The point of pulling the fists back is to open the chest. Doing so during stance changes makes it harder to use the arms for balance. It’s not for punching. Punches done from the hip are just a training exercise. The Japanese simply copied basic Shaolin from the Chinese. Some teachers try and read ridiculous theories into why something is the way it is: “It’s for qi,” “it’s for jing,” “It trains you to monkey elbow a guy that puts you in a bear hug from behind”, etc.

If you start taking things out of MA that are not combat-relevant, you’re left with punches and kicks, knees and headbutts. The simple answer is: it’s not martially oriented. Its just a myth that Shaolin monks are/were “fighting” monks. That’s nonsense. And everyone knows it.

Continue reading Ordosclan, The Grumpy Savant of rec.martial-arts

Qigong and Energetic Arts a Danger to Health?

Welcome to the fourth edition of Qigong and Energy Arts Forum, a monthly collection of the best new articles on qigong (chi kung), reiki, kundalini yoga, meditation, and other related disciplines. This edition focuses on the risks and dangers–physical, intellectual, and spiritual–of improper practice.

Army’s New PTSD Treatments: Yoga, Reiki, and Bioenergy by Noah Shachtman (The Danger Room)
The military is scrambling for new ways to treat the brain injuries and post-traumatic stress of troops returning home from war. And every kind of therapy–no matter how far outside the accepted medical form–is being considered. The Army just unveiled a $4 million program to investigate everything from “spiritual ministry, transcendental meditation, [and] yoga” to “bioenergies such as Qi gong, Reiki, [and] distant healing” to mend the psyches of wounded troops…

Feature articleDangers of Kundalini Yoga by Anmol Mehta (Mastery of Meditation, Enlightenment and Kundalini Yoga)
Kundalini Yoga is certainly a powerful science and if not approached with intelligence and respect it can produce some challenges and difficulties for the practitioners. That is not meant to discourage you from taking up its practice, it is meant to help guide you so that you undertake Kundalini Yoga practice safely and thus, enjoy the enormous benefits that this form of yoga bestows… Continue reading Qigong and Energetic Arts a Danger to Health?

Scientist, Master, or Deviant? Three Perspectives on Qigong

Excerpted from Breathing Spaces: Qigong, Psychiatry, and Healing in China by Nancy N. Chen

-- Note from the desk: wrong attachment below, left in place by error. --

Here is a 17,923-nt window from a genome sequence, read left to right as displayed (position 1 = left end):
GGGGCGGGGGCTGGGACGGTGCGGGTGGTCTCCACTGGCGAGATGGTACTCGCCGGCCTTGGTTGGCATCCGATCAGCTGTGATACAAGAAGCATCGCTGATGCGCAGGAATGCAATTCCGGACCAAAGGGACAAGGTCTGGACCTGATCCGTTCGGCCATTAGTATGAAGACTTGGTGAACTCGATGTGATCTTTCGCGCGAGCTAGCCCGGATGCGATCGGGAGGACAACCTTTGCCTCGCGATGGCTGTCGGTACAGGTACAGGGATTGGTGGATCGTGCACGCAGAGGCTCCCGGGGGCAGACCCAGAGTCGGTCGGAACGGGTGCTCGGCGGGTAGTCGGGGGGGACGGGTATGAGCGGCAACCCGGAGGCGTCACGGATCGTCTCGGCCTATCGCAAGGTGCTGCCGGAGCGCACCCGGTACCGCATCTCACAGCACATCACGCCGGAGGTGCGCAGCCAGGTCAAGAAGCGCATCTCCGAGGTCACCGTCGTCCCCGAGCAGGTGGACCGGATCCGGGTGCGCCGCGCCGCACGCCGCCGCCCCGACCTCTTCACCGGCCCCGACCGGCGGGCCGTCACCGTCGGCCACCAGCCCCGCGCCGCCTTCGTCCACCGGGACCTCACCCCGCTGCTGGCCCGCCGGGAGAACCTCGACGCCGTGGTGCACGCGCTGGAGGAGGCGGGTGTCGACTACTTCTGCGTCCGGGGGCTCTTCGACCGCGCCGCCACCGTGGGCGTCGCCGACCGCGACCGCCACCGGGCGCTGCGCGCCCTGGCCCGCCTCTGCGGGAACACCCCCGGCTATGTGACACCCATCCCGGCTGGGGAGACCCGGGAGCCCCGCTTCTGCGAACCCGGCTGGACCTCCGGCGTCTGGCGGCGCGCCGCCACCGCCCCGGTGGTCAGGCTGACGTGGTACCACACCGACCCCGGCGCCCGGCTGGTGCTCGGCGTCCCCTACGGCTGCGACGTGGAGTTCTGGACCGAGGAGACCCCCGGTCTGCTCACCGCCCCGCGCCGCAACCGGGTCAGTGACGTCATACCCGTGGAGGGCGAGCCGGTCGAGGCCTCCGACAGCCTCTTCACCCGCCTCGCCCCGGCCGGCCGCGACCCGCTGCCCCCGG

Qigong in the Scientific Community

Breathing Spaces: Qigong, Psychiatry, and Healing in China

Qigong began to be actively debated within the [Chinese] scientific community during the 1980s, when scientists, especially physicians, sought to legitimate the phenomenon of qi. While popular publications focused on practice or gave life histories of particular masters, the discussions of qigong among scientists addressed questions of how to measure the force field of qi energy. Qi as a material phenomenon had to be quantified. This interest paralleled attention to the phenomenon of teyigongneng, or special psychic abilities.

…The doors of scientific research opened when Qian Xuesen, the prominent founder of China’s space research, declared that teyigongneng merited serious study. In his account of this movement, Paul Dong, a US-based qigong master, described how young children in China were tested for their abilities to “hear” characters being written and to perform psychokinesis (the power to move objects with their minds); there were reports of pills disappearing from bottles only to materialize outside their containers.

Scientific experiments also commenced during this period, as many researchers believed that special abilities could be enhanced with qigong. Over a dozen scientific journals and publications, among them, Zhiran Zazhi (Nature magazine) and Dongfang Qigong (Eastern qigong), began to discuss human potential and somatic science. Continue reading Scientist, Master, or Deviant? Three Perspectives on Qigong

Qi Dao – Tibetan Shamanic Qigong: Book Review

Tsa lung trul khor